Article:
1. Russell Board says:

    Excellent interview, and John Stonestreet gets to the heart of the issue. He mentions the lack of a “catechism” in churches on what marriage is. I wonder, could you recommend a curriculum or books on this topic suitable for use in catechizing youth in Evangelical churches?

    1. Jenni says:

      I was hoping for the same thing as Russell. I would love some book or curriculum recommendations on this topic as well.
      Thank you so much for covering this topic!!

  2. Karrie says:

    Thank you for talking about this important topic. It hit a chord with me. The first wedding I planned was my own 27 years ago. The second wedding I worked closely with my 22-year-old son’s 3 years ago. I am now planning (during a pandemic) a third wedding – that of my 22-year-old daughter. I have attended many weddings of different sorts and sizes. I have some additional thoughts re: declining marriage culture.
    – COST – The average cost of an American wedding according to The Knot is over $35,000.
    – DECISION-MAKING – As parents have increasingly been excluded from the decision-making of young adults starting at age 18, the consumer markets for weddings, college education, and healthcare – to name a few – has become young, inexperienced, gullible and overwhelmed with big decisions. Parents and adult mentors are marginalized. Young adults are not equipped during their formal education to make these decisions without their adult mentors, but that is exactly what we are expecting them to do – often without guidance from an experienced adult who cares about and personally knows them. Society turns these young adults over to the counsel of paid representatives or vendors who seem interested in their well-being, but are supported and driven by the dollars they represent.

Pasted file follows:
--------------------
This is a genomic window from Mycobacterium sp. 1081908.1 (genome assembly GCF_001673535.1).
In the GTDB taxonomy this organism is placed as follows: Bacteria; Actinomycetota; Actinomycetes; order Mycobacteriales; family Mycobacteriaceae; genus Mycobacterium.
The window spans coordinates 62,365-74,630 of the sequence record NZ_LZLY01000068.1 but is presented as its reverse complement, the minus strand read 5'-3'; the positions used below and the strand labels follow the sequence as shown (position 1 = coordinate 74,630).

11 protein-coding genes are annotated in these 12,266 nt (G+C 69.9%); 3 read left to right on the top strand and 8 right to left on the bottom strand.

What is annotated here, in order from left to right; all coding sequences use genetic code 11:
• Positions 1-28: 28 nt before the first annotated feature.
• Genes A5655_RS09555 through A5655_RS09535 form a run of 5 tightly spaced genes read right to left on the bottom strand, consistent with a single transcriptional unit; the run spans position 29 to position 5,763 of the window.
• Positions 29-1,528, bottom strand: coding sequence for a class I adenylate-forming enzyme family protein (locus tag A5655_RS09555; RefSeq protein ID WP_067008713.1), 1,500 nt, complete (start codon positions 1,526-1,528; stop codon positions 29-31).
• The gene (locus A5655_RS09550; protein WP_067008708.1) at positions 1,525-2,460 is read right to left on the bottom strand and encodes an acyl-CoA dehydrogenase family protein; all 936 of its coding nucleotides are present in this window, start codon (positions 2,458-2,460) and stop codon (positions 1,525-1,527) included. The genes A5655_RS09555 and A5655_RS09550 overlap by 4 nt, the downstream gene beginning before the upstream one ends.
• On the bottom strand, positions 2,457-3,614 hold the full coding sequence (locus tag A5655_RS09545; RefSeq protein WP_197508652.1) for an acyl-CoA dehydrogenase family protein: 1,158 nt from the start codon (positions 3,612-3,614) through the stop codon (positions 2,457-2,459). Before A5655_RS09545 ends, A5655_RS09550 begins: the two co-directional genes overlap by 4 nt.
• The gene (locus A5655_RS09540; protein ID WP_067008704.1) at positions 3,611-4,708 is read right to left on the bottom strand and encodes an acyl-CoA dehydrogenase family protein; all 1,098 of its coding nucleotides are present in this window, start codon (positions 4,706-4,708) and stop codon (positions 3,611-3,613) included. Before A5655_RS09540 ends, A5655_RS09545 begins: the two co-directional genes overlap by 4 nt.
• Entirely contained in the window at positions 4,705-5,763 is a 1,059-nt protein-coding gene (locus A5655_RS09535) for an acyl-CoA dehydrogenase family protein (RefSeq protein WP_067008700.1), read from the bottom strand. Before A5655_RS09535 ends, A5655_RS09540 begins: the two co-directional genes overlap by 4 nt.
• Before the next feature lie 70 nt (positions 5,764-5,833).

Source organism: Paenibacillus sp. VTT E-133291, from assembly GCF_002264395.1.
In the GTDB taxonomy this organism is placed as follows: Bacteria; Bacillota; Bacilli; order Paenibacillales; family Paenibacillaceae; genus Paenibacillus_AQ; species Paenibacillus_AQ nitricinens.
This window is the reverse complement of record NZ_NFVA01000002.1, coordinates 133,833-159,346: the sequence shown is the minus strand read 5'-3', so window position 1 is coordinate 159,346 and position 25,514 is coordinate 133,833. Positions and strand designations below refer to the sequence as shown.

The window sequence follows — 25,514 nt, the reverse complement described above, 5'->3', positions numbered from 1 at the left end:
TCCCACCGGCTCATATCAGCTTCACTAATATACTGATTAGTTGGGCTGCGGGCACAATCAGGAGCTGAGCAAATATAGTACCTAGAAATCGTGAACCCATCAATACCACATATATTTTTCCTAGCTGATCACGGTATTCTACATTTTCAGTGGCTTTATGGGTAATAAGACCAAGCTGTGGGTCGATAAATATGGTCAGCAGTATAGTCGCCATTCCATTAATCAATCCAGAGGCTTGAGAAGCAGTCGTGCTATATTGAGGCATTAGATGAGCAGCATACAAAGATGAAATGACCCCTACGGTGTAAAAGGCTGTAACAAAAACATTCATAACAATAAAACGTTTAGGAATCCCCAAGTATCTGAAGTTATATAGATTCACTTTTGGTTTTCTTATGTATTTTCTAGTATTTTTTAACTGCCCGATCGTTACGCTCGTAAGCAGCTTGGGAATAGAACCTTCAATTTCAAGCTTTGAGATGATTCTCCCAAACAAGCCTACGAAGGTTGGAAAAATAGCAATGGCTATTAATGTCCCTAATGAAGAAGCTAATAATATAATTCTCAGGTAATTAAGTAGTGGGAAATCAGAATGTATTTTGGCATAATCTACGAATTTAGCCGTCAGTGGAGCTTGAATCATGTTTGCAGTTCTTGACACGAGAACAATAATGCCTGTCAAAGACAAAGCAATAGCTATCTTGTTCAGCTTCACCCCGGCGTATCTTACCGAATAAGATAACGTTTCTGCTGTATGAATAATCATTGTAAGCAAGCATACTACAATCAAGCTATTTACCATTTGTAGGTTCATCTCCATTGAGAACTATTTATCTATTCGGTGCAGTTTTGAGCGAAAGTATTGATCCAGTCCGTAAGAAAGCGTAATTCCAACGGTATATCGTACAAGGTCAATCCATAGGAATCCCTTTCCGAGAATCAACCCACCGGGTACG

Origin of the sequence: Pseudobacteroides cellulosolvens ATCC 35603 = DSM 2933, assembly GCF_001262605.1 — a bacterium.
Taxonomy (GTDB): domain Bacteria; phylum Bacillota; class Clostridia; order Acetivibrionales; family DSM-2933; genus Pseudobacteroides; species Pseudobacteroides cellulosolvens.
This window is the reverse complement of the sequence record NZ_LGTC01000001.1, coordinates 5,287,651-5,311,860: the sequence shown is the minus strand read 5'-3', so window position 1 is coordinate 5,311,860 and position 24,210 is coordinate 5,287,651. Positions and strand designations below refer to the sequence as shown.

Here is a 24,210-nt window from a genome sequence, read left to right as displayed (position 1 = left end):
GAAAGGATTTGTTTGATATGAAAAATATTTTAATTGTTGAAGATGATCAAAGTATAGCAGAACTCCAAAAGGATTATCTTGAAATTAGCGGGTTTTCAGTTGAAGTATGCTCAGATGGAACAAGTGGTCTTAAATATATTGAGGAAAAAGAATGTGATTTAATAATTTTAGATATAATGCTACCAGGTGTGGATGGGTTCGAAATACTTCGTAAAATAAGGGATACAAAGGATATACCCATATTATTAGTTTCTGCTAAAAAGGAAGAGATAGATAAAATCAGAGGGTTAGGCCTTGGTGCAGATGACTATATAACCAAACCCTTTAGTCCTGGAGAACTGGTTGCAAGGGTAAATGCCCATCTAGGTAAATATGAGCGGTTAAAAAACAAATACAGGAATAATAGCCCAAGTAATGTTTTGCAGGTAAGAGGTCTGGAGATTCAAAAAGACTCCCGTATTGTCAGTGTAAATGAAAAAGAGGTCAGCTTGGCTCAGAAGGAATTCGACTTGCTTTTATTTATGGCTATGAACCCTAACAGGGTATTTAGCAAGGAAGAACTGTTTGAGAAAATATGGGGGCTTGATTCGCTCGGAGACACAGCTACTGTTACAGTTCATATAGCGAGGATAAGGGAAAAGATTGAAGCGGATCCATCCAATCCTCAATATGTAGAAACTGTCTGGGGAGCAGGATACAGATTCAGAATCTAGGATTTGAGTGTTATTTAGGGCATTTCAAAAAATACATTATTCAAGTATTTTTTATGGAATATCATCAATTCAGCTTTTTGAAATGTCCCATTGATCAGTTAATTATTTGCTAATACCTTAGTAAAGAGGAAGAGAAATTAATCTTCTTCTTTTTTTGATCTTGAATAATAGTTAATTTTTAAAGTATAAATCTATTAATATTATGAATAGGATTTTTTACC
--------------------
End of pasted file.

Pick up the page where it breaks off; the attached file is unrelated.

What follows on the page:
– FINANCIAL RESOURCES – Young people do not have the financial means to fund a modern American wedding. (Visit The Knot and review vendor pricing options.) Therefore, they wait until they are career established. By the time they are in the financial position to afford a wedding, they may have already successfully established a household with their partner and do not see a need for such a large expense.
    – VENDORS & THE MARKET – NOT FAITH COMMUNITIES – DRIVE CULTURE – Wedding culture is defined more by the many marketing efforts around selling of vendor services than by faith communities coming around a shared celebratory event in the life of their community. The phenomenon of the “wedding planner” augments this culture, rather than the older family and community members stepping up to help the couple plan and carry-out their wedding.
    – MEGA-CHURCHES – I attend a small faith community that celebrates and fosters marriage culture. But I have heard from family members who attend large, multi-campus urban mega-churches that they do not perform marriage ceremonies or even offer complimentary pre-marital counseling to their community.
    – OFFICIANT ELIGIBILITY – States often have no specific clerical or public office requirement for ceremony officiants. When there is an ordination requirement, it is easy to circumvent the pattern of pre-marital counseling and mentoring. Anyone can send $45 to an online vendor church to obtain an ordination certificate for their state so they can officiate a wedding.